Skip to main content
ARS Home » Plains Area » El Reno, Oklahoma » Grazinglands Research Laboratory » Agroclimate and Natural Resources Research » Research » Publications at this Location » Publication #331893

Research Project: ADAPTING SOIL AND WATER CONSERVATION TO MEET THE CHALLENGES OF A CHANGING CLIMATE

Location: Agroclimate and Natural Resources Research

Title: Estimating anthropogenic ecological water stress in the US great lakes region

Author
item ALIAN, SARA - Michigan Technological University
item MAYER, ALEX - Michigan Technological University
item WATKINS, DAVID - Michigan Technological University
item Gyawali, Rabi
item MIRCHI, ALI - University Of Texas - El Paso

Submitted to: American Geophysical Union
Publication Type: Abstract Only
Publication Acceptance Date: 12/1/2016
Publication Date: 12/12/2016
Citation: Alian, S., Mayer, A., Watkins, D., Gyawali, R., Mirchi, A. 2016. Estimating anthropogenic ecological water stress in the US great lakes region [abstract]. American Geophysical Union. Available at: http://adsabs.harvard.edu/abs/2016AGUFMGC43D1196A.

Interpretive Summary: Abstract only.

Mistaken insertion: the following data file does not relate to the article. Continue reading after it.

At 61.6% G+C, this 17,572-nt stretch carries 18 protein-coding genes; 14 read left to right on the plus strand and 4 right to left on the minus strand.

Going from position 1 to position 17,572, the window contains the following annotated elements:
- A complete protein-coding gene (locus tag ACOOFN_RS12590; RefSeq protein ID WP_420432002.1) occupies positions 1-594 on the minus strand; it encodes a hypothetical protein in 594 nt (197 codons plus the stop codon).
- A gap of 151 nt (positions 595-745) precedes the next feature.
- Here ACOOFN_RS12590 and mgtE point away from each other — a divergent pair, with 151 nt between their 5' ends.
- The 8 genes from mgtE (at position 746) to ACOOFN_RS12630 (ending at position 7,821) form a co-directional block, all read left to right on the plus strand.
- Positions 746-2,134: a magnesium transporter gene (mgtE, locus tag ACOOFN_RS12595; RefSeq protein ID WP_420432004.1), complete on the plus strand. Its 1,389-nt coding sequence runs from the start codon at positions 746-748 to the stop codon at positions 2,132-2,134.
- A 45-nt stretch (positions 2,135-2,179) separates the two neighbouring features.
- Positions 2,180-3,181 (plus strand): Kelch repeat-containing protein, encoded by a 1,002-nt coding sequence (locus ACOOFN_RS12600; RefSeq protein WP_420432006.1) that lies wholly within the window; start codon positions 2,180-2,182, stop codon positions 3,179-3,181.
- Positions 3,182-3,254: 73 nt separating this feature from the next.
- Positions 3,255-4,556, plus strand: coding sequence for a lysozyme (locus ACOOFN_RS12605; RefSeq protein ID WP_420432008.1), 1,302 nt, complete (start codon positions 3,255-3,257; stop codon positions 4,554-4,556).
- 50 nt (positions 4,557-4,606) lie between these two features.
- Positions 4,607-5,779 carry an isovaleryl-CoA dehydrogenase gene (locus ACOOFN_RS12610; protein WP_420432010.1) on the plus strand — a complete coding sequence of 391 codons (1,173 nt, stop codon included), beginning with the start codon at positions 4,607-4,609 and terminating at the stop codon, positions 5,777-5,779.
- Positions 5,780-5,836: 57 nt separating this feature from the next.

Technical Abstract: Anthropocentric water resources management that prioritizes socio-economic growth can cause harmful ecological water stress by depriving aquatic ecosystems of the water needed to sustain habitats. It is important to better understand the impacts of water withdrawal by different economic sectors (e.g., agriculture, power utilities, manufacturing, etc.), withdrawal sources, and extent of return flow (i.e., return of water to river system) at different spatial and temporal scales in order to characterize potentially harmful streamflow disturbances and to inform water management. Herein, GIS technology is used to characterize and map ecological water stress in the Great Lakes region by compiling and analyzing water withdrawal data for different use categories. An integrative geospatial method is developed to quantify catchment scale streamflow disturbance as the sum of flow depletion and return flow, and propagate it along the stream network in order to calculate water stress index as function of consumptive use and impacted streamflow. Results for the Kalamazoo River Watershed, Michigan, illustrate that although average annual and July water stress is generally relatively low, protective management actions may be necessary in a significant number of catchments, especially in urban catchments with very high water stress. Water stress is significantly higher under low flow conditions, indicating the need to adjust withdrawals to reduce adverse resource impacts on sensitive streams.